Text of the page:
Thanks so much to Santa for taking time out of his incredibly busy schedule to answer a few questions. Happy holidays to everyone! In honor of the season, I’m going to take the rest of the week off. I’ll see you back on Monday, December 30, when we’ll kick off a really cool month designed to help you meet a special New Year’s resolution: brushing up on your basic math skills.

There’s a lot more to this time of year than the 12 days of Christmas, 3 wise men or 5 golden rings. Between digging out our credit cards and stringing hundreds of twinkly lights on the gutters, most of us have more numbers than sugar plums dancing in our heads.

And so, I bring you Christmas by the Numbers, a round up of interesting statistics about this huge holiday.

93: Percent of Americans (in 2008) who say they celebrate Christmas

81: Percent of Americans (in 2008) who identify with Christian faith

$427 million: Predicted sales of Christmas cards in 2012

4.1: Percent that holiday sales are expected to rise in 2012 over the previous year

12: Percent that online holiday sales are expected to rise

625,000: Predicted number of seasonal workers expected to be hired this holiday season.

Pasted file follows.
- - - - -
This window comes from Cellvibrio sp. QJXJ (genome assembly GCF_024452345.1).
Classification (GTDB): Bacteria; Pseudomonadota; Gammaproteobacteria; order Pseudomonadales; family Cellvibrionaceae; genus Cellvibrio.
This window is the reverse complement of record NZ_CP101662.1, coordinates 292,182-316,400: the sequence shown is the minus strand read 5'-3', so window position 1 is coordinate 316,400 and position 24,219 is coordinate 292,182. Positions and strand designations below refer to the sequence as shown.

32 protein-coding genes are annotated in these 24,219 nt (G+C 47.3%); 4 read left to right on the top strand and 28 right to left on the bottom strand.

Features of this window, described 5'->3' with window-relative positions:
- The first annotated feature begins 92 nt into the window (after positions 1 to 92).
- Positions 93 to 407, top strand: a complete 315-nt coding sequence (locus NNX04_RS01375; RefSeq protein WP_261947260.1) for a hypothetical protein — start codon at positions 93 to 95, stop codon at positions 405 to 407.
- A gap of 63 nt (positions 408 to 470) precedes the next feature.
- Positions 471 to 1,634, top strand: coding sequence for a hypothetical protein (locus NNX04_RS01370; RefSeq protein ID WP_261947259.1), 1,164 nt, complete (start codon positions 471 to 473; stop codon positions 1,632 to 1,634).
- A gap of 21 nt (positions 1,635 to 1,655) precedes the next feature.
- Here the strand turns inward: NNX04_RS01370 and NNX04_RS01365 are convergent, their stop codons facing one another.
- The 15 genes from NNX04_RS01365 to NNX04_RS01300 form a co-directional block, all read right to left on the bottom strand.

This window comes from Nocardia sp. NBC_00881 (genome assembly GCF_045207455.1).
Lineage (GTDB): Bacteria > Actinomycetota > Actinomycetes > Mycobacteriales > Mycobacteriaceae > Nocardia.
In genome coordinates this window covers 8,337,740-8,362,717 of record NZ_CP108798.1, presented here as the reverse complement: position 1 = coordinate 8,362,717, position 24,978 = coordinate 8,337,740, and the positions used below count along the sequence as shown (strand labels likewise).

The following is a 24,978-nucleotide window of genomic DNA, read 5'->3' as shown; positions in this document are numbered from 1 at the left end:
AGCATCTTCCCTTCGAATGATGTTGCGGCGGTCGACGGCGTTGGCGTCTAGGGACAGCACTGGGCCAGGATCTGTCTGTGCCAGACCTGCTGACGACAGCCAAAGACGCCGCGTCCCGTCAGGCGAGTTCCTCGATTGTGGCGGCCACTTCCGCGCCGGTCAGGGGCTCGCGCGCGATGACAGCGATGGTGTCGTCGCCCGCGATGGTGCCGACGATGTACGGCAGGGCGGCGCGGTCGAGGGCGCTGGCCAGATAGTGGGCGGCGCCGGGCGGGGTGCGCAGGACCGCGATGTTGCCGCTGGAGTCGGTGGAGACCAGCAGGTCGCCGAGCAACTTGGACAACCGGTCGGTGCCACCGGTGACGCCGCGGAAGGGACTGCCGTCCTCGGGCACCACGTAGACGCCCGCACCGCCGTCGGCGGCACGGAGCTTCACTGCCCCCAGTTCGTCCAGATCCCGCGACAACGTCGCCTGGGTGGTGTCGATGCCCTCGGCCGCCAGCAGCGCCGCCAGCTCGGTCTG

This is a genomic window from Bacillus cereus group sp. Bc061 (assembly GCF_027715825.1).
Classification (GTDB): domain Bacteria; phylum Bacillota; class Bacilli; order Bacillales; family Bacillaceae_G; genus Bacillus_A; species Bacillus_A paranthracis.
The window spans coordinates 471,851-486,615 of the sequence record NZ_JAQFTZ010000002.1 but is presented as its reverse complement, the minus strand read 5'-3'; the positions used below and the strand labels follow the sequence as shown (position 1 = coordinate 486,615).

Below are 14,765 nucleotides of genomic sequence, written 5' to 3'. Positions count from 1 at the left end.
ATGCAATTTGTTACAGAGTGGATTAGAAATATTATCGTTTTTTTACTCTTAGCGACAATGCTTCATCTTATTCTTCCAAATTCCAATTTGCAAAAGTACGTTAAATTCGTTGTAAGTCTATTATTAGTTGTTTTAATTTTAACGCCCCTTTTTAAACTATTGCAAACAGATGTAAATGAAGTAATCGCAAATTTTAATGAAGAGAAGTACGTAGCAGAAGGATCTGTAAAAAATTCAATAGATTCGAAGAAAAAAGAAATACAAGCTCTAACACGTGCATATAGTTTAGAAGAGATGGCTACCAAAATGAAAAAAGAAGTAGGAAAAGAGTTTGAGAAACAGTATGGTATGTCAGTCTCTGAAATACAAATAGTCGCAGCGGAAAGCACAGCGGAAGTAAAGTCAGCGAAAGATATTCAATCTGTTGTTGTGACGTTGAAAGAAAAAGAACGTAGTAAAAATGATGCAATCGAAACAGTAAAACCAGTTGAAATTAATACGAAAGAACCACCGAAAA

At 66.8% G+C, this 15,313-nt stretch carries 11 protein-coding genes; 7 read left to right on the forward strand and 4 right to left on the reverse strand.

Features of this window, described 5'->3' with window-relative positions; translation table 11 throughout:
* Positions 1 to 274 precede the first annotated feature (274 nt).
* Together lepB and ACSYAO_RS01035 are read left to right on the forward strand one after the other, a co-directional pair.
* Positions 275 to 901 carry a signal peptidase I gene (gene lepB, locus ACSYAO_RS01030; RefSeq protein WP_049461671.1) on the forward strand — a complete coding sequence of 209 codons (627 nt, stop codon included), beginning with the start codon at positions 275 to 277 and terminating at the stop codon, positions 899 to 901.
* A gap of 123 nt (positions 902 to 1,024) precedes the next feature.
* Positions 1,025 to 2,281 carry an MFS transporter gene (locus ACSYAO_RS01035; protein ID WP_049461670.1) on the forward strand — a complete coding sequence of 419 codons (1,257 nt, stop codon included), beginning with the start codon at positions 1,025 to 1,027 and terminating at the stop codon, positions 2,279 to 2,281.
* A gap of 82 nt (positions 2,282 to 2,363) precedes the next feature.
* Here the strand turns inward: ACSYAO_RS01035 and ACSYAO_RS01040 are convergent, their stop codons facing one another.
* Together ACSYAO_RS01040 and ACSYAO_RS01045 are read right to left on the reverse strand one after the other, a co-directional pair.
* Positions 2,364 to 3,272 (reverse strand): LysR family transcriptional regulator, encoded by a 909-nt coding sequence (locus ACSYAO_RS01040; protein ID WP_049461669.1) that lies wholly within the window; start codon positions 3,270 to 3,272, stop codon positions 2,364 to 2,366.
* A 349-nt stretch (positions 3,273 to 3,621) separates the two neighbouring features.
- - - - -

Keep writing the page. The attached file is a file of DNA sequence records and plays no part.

25-30 million: Number of real Christmas trees sold in the U.S. each year

7: Average growing time (in years) of a six- to seven-foot tall Christmas tree

4,000: Number of Christmas tree recycling programs across the country

749.51: Dollars expected to be spent on gifts, decor and cards by the average holiday shopper this year

60: Percent of holiday shoppers expected to “self-gift”

1: Rank of gift cards in list of popular Christmas present requests

10: Percent chance of a white Christmas in my city (Baltimore, MD)

Any statistics that you’d like to see? Share your ideas in the comments section. Happy holidays!

elebrate Christmas, you’re heading into the home stretch!  As of this morning, there are nine days until the fat man comes down the chimney.  I hope you’re more ready than I am!  (My careful schedule has gone to pot, in some ways, derailed by a sick kid, aging dog and some unexpected work stuff.  But I’m getting back on track.)